29 February, 2016
You could think of LinkedIn as a huge database or a research tool for job-seekers and business-developers. LinkedIn is certainly both of those things. You could think of LinkedIn as an online public square where people can post billboards about themselves and their services.
You could also think of LinkedIn as a networking event that happens online and goes on forever. When you’re thinking about your interactions on LinkedIn in the context of a live networking event, you’ll quickly see that there are certain networking overtures that are more polite than others!
You don’t want to be viewed as or labeled a rude networker, so be careful not to overstep the bounds of politeness on LinkedIn. Here are ten things never to do on LinkedIn:
- Never send someone a connection invitation and then, the minute they join your network, send them a request for them to introduce you to someone they know. There is no better way to signal “You’re just a means to my end!”
- Never ask people beyond your dear friends to endorse your Skills on LinkedIn (including writing to them to say “I’ve endorsed your Skills – now you endorse mine!”).
- Don’t send someone a connection invitation simply in order to write to them a few days later to ask about job opportunities at their company. They will tell you “Look at the company website.” That could have been your first move — that, or researching the organization in order to identify your particular hiring manager and send him or her a Pain Letter.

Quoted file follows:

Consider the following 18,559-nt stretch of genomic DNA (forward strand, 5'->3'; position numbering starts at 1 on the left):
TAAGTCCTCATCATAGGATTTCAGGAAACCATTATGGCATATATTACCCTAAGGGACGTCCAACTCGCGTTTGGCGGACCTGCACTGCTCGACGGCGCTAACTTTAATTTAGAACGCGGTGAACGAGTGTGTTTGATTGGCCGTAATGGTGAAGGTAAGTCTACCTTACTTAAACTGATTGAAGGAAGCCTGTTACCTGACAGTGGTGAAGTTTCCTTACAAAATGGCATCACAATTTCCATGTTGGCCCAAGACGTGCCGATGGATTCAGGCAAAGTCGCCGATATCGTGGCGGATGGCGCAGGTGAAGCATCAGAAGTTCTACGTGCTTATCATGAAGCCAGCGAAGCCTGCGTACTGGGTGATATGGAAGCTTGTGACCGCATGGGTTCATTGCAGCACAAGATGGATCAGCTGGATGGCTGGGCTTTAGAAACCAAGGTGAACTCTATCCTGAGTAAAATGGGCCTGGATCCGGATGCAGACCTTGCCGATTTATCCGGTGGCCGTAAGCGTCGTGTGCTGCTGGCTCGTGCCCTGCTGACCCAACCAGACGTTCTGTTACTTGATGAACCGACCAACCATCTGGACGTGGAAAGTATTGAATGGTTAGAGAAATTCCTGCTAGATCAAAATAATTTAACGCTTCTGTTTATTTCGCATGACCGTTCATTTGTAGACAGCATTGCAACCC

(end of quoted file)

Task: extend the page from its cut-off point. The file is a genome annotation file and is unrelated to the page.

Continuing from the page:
- If you’re a Business Development person, don’t send someone a connection invitation merely in order to hit them with a sales pitch the minute they join your network.
- Don’t use an InMail when you have a mutual connection and could ask your mutual connecting-person for an introduction. What else are introductions for?
- Please don’t view your first-degree connections’ lists of contacts, then email or call those people and say “We know Joe Schmoe in common – let’s talk!” Why not ask Joe for an introduction, instead?
- Don’t invite people to connect with you in order to get their email address so you can add them to your newsletter subscriber list.
- When you’re job-hunting, wait until you get to the end of the process before inviting the people you met on job interviews to connect with you on LinkedIn. If you get the job, they’ll be your co-workers. If you don’t get the job, you can send a quick thank-you email message once the recruiting process is finished. In that message you can ask “May I send you a LinkedIn invitation?”
- Don’t assume that everyone in your first-degree network is dying to become a referral source for you, as well. Ask permission before sending your business messages into their LinkedIn inboxes.
- Lastly, remember that everyone is information-overloaded and overwhelmed. Everyone’s To-Do list is long. Don’t tax the kindness of strangers, near-strangers or casual business acquaintances, and you’ll keep your networking reputation pristine!